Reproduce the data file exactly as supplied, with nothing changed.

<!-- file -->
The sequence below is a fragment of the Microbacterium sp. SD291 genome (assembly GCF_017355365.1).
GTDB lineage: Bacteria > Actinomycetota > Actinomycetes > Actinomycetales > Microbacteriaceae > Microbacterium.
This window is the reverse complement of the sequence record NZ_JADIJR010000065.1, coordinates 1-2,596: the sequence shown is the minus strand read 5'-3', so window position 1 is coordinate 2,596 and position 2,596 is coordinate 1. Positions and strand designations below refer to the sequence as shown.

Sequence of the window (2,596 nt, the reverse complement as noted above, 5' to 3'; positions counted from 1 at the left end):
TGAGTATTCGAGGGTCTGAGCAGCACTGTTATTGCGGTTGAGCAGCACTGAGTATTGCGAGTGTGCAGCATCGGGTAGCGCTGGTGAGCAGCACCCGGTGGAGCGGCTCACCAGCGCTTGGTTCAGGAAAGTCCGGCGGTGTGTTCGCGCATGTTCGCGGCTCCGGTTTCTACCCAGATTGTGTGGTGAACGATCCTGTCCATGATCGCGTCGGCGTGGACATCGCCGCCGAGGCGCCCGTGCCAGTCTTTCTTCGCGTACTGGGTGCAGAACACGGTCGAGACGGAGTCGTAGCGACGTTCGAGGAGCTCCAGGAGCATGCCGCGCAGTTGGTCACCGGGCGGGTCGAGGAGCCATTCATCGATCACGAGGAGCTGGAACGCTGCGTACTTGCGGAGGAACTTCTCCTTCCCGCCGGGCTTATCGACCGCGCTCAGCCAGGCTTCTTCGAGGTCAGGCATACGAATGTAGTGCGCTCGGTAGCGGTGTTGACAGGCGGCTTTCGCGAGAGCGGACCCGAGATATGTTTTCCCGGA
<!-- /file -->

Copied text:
The sequence below is a fragment of the Microbacterium sp. SD291 genome (assembly GCF_017355365.1).
GTDB lineage: Bacteria > Actinomycetota > Actinomycetes > Actinomycetales > Microbacteriaceae > Microbacterium.
This window is the reverse complement of the sequence record NZ_JADIJR010000065.1, coordinates 1-2,596: the sequence shown is the minus strand read 5'-3', so window position 1 is coordinate 2,596 and position 2,596 is coordinate 1. Positions and strand designations below refer to the sequence as shown.

Sequence of the window (2,596 nt, the reverse complement as noted above, 5' to 3'; positions counted from 1 at the left end):
TGAGTATTCGAGGGTCTGAGCAGCACTGTTATTGCGGTTGAGCAGCACTGAGTATTGCGAGTGTGCAGCATCGGGTAGCGCTGGTGAGCAGCACCCGGTGGAGCGGCTCACCAGCGCTTGGTTCAGGAAAGTCCGGCGGTGTGTTCGCGCATGTTCGCGGCTCCGGTTTCTACCCAGATTGTGTGGTGAACGATCCTGTCCATGATCGCGTCGGCGTGGACATCGCCGCCGAGGCGCCCGTGCCAGTCTTTCTTCGCGTACTGGGTGCAGAACACGGTCGAGACGGAGTCGTAGCGACGTTCGAGGAGCTCCAGGAGCATGCCGCGCAGTTGGTCACCGGGCGGGTCGAGGAGCCATTCATCGATCACGAGGAGCTGGAACGCTGCGTACTTGCGGAGGAACTTCTCCTTCCCGCCGGGCTTATCGACCGCGCTCAGCCAGGCTTCTTCGAGGTCAGGCATACGAATGTAGTGCGCTCGGTAGCGGTGTTGACAGGCGGCTTTCGCGAGAGCGGACCCGAGATATGTTTTCCCGGA